Recent reports from around the nation on inner-city blight and economic redevelopment in Detroit, New York City, and elsewhere highlight the challenges facing local governments in promoting private investment in urban commerce and real estate while preserving socio-economically diverse, multicultural communities of historic significance.
Indeed, last week the Miami Herald pointed to the “new dilemma” spawned by the rising tension between commerce and community in our own Coconut Grove. Like the Grove, many of Miami-Dade County’s inner-city neighborhoods from Wynwood to Overtown are already undergoing or at imminent risk of rapid, unchecked private redevelopment.
In the Grove’s commercial and residential real estate marketplace, reportedly a “legion of developers” is bent upon altering the “future look and feel” of one of Miami’s most culturally significant communities by erecting new condominiums and opening new businesses that promise “a new kind of quaintness.”
Unfortunately, the “quaintness” envisioned by this new breed of developer promises only a more sophisticated version of long practiced publicly-subsidized and privately-driven gentrification and displacement that will share the “look and feel” of the Jim Crow segregation that marred much of Miami’s racial and class history, call it the “new urban” Jim Crow.
To be sure, many Grovites oppose “large-scale development” in favor of cultural and historic preservation, illustrated for example by the current homeowner battle on St. Gaudens Road. Yet, drawing economic and political battle lines narrowly in terms of competing pro- and anti-development “camps” overlooks the larger critical question facing Coconut Grove and other Miami-Dade County neighborhoods: namely whether our communities should strive toward cultural and socio-economic integration across ethnicity, race, and class or whether they should continue to be allowed to slide or be pushed further into segregated and often impoverished isolation.
Against this background, the question is not which side will win out. Rather, the question is to what extent local city and county government and the private sector value economic inclusion, racial diversity, democratic participation, and political representation in Miami’s inner-city neighborhoods.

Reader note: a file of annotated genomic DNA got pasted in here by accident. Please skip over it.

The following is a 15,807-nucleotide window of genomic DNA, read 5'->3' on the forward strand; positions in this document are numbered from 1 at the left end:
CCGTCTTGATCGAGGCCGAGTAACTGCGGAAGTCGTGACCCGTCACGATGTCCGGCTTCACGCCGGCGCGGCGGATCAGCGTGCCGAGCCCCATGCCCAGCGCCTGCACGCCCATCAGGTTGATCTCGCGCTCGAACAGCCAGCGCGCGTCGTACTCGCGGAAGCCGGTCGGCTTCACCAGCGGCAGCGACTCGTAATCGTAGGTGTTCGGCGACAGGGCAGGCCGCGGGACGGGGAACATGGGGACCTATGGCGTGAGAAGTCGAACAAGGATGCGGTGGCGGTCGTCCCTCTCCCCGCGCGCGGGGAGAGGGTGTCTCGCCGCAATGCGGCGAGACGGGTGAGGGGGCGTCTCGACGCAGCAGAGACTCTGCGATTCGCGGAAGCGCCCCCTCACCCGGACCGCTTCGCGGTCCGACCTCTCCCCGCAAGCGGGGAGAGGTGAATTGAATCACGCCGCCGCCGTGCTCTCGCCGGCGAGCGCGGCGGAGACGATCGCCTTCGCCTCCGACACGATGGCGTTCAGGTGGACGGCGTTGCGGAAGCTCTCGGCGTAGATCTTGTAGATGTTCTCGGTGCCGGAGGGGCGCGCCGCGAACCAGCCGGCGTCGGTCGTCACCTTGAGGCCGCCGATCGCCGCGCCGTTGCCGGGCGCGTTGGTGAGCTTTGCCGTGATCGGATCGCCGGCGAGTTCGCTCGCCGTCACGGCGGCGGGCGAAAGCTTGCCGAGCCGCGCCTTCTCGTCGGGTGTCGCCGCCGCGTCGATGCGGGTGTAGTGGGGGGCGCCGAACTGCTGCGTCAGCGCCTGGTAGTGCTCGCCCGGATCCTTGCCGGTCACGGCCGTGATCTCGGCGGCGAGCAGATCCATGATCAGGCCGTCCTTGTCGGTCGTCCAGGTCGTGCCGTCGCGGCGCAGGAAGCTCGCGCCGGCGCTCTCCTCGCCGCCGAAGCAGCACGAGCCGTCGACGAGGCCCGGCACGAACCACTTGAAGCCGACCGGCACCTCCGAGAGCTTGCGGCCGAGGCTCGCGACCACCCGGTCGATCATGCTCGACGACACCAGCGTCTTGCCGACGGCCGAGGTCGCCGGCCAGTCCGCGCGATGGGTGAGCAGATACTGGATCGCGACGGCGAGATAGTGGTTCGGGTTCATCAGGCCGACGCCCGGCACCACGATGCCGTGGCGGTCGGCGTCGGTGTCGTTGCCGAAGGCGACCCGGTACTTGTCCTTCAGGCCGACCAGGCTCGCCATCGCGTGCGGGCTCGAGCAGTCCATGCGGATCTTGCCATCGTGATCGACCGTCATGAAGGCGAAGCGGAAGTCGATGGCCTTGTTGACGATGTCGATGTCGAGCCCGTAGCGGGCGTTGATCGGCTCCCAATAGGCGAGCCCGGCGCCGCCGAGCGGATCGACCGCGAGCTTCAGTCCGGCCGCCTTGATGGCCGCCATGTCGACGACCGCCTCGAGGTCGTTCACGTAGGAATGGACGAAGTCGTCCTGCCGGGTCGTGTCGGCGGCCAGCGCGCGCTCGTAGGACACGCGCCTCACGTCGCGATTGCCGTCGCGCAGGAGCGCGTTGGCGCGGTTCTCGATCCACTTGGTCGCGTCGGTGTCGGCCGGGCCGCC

Viewed in the aspirational light of social value, it It is not enough for “neighborhood advocates” to demand a seat at the development table in places like the “Black Grove,” especially when those advocates are sometimes unrepresentative of the needs of historical have-nots. Likewise, it is not enough to call upon elected officials to craft a “balanced” vision when their vision is repeatedly warped by the campaign financing and political lobbying of one-sided development interests.
Instead, for a democratic urban “renaissance” to emerge in the Grove and in other neighborhoods throughout Miami-Dade County, what is required is a shared public and private commitment to municipal equity. That commitment obligates both city and county government to direct private developers to take full and fair account of the under-served needs of economically impoverished communities when negotiating land deals and seeking public-subsidy packages.
Those needs are well-documented. They include pre-school and K-12 education, employment and job training, low-income and workforce housing, transportation, access to capital, and public park space. Disastrously, the growing nation-wide income inequality and wealth gap separating white and minority households now combines with declining public and philanthropic resources to ensure that the needs of Miami’s inner-city go unmet.
Despite the crisis of inner-city concentrated poverty in Miami, private developers continue to insist that city and county government cut land use deals and hand over public-subsidy packages that systematically disadvantage, exploit, and displace low-income, minority communities.
To their credit, a rising number of voices, for example City Commissioner Keon Hardemon and Bishop James Adams of St. John’s Institutional Missionary Baptist Church in Overtown, have begun not only to protest the silent acquiescence of government to private developer subsidies, but also to demand meaningful commitments from developers to rebuild and to reinvest in communities consistent with the values of municipal equity.
For hard pressed communities trapped within the urban crucible of private, publicly-subsidized development, the best democratic alternative to the segregating “renewal” of gentrification and displacement is to condition private land use and public-subsidy deals on a reasonable set of enforceable and unambiguous developer obligations memorialized in community benefit agreements to support local public education, employment and job training, low-income and workforce housing, transportation, minority contracting, and public park space within specific affected communities. Without jointly accountable and transparent government-developer legal obligations, historic communities like the “Black Grove” and Overtown will no longer be just black and poor, they’ll also be gone.
Anthony V. Alfieri is a professor and the director of the Center for Ethics & Public Service at the UM School of Law.